Dear Digong: Please don’t fail your people

Shakira Sison

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Dear Digong: Please don’t fail your people
'I hope to God for the sake of our country that all of the things you've promised are lies'

Dear Mayor Duterte,

When you first gained popularity, I made an effort to understand your appeal. I interviewed lawyers, business owners, writers and employees on why you were their choice.

I appreciated your do-or-die stance, your iron fist, and your seemingly incorrigible attitude that attracted so many of our citizens to join your side. I understood the level of desperation and hopelessness that could lead a nation to find salvation in your merciless eyes.

Your associations always worried me, as well as your high regard for the source of death and suffering in our country’s recent past. Your language offended me, because image or not, joke or not, no woman deserves to be spoken of in the manner you consistently do. I became concerned that your popularity would cause more men to regard women as poorly as you do. 

‘Kriminal lang ang pinapatay’

I always questioned how you kept your city’s apparent peace and order. I worried for my friends when they didn’t want to recognize the cost of keeping your city’s crime rate low. “Kriminal lang talaga ang pinapatay niya,” (He only kills criminals) they all said. They trust you so much to know by hearsay whether a petty thief should be executed or not, never mind that theft isn’t even a capital crime.

You admitted it yourself so I know it’s not a joke when you say you will dump 100,000 bodies in Manila BayYou said you would pardon police officers for rights abuses. You said you would pardon yourself for multiple murder. 

I worry when people around me believe that the “criminals” and “addicts” you promise to eliminate can’t possibly be anyone they know. It bothers me more that just because they don’t know these folks, that it would be okay to snuff them from society, no matter what their stories are or even if they are as young as 12 years old. It makes me nervous how you would possibly discern who is guilty or innocent on a national level without delegating this judgment to those who may not be as discriminating, conscientious, or as fair as you claim you are.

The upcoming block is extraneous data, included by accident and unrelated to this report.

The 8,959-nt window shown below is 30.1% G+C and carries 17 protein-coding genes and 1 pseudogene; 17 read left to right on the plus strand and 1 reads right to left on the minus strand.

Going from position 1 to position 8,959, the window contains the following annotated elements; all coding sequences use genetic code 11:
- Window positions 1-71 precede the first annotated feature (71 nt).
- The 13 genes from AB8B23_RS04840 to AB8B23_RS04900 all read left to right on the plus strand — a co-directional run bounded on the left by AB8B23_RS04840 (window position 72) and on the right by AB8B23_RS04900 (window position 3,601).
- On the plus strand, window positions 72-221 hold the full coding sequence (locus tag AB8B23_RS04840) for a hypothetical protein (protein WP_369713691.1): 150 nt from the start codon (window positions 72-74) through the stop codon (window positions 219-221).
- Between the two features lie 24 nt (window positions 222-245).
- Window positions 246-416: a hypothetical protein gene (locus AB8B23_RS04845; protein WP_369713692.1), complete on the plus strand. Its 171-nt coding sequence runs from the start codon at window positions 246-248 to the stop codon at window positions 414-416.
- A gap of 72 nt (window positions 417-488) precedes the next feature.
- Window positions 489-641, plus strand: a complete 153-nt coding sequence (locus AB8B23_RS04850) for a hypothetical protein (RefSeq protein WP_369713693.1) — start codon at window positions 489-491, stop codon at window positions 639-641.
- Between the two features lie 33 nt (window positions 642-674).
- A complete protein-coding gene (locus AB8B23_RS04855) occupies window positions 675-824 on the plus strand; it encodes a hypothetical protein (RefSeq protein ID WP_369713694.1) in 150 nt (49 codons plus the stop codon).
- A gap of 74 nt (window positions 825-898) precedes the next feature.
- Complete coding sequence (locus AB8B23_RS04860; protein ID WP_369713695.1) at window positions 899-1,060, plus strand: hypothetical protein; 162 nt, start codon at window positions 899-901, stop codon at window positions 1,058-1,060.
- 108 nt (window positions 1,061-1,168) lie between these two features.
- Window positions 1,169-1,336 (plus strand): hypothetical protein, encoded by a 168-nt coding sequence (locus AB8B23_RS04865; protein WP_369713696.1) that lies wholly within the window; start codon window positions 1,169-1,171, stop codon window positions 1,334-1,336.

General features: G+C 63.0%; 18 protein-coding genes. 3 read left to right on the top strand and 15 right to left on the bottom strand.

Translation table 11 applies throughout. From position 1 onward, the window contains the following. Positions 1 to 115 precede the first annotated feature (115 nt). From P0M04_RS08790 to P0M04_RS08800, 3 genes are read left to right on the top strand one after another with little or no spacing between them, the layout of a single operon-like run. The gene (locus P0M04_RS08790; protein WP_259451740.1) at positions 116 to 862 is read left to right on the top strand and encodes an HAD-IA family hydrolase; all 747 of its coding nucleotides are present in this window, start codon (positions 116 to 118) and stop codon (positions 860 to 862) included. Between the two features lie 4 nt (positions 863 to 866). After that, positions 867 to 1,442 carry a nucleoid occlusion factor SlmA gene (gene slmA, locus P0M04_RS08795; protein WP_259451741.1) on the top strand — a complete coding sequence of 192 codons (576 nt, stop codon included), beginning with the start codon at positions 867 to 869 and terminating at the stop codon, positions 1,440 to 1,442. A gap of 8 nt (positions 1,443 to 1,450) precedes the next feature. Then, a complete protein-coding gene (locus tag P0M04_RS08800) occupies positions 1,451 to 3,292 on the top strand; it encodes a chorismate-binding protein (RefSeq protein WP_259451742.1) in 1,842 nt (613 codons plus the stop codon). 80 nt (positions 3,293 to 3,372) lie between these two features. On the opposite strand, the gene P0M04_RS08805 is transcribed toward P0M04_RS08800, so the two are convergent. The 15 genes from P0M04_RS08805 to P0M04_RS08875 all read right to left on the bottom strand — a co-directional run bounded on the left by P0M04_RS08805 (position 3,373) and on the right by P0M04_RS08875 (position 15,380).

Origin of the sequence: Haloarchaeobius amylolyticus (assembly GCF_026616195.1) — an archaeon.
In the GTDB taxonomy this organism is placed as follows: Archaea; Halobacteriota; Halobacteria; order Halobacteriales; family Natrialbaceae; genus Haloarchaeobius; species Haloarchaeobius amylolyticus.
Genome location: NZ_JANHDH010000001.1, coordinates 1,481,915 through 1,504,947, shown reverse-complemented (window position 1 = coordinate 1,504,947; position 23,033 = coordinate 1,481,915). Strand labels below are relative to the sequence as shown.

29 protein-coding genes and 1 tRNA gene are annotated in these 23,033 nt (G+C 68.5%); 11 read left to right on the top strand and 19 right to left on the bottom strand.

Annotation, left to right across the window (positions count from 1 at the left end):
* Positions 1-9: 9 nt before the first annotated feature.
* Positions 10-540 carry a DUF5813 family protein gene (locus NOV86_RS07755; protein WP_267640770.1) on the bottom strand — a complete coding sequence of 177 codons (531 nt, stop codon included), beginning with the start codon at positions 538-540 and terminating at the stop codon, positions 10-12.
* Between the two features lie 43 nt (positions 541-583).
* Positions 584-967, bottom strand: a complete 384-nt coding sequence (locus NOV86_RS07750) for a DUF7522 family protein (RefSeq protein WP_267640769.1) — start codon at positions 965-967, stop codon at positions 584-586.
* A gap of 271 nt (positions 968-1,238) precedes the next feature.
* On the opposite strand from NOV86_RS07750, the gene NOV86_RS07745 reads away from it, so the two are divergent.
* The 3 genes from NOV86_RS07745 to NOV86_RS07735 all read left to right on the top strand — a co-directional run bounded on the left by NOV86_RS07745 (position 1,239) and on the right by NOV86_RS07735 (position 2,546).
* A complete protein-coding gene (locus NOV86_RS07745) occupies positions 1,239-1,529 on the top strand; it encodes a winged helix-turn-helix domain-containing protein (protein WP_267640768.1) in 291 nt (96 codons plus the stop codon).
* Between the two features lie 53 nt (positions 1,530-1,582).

The powerful are spared

None of the people you’ve killed are rich or powerful. You have not condemned the Ampatuans, even if they massacred journalists and civilians, women and children. You do not vow to kill the convicted plunderers of our nation. In fact, you even promised to set them free, protect their rights to fair trial and release them on bail. You have assured these corrupt leaders the due process you couldn’t offer to your own constituents.

Now that you’ve made international news and have made the United States’ most ridiculous candidate appear more sensible than you, you have the ear of the world.

Your people adore you. 

Even if you admitted your seriousness in wanting to have first dibs in raping a dead Australian missionary. Even if you called your daughter a drama queen when she said she was also raped.

Even when you told women’s groups to go to hell, or promised to cut international ties without regard for its impact on our economy or security.

Even when you’re now facing a probe for hiding billions of pesos. Even if you’re now asking to be considered innocent until proven guilty, a chance that suspected Davaoeño offenders never got under your rule.

Your supporters are becoming more brazen and sophisticated too, learning such phrases as “black propaganda,” and their favorite “Bias!” without understanding that these terms also apply when you fail to listen to insight other than your own. They scour the internet for every mention of you. They threaten those who don’t support you with rape or murder, following your unique brand of terror and violence.

They still worship you like a God, for you have no flaws and are the all-knowing, all-powerful savior they have been waiting for all their lives. They collect your snot and sweat as if you were a resurrected Jesus. You smirk and give in to their obsession, throwing smelly bimpos back at the elated crowd. They believe your stink will save their lives.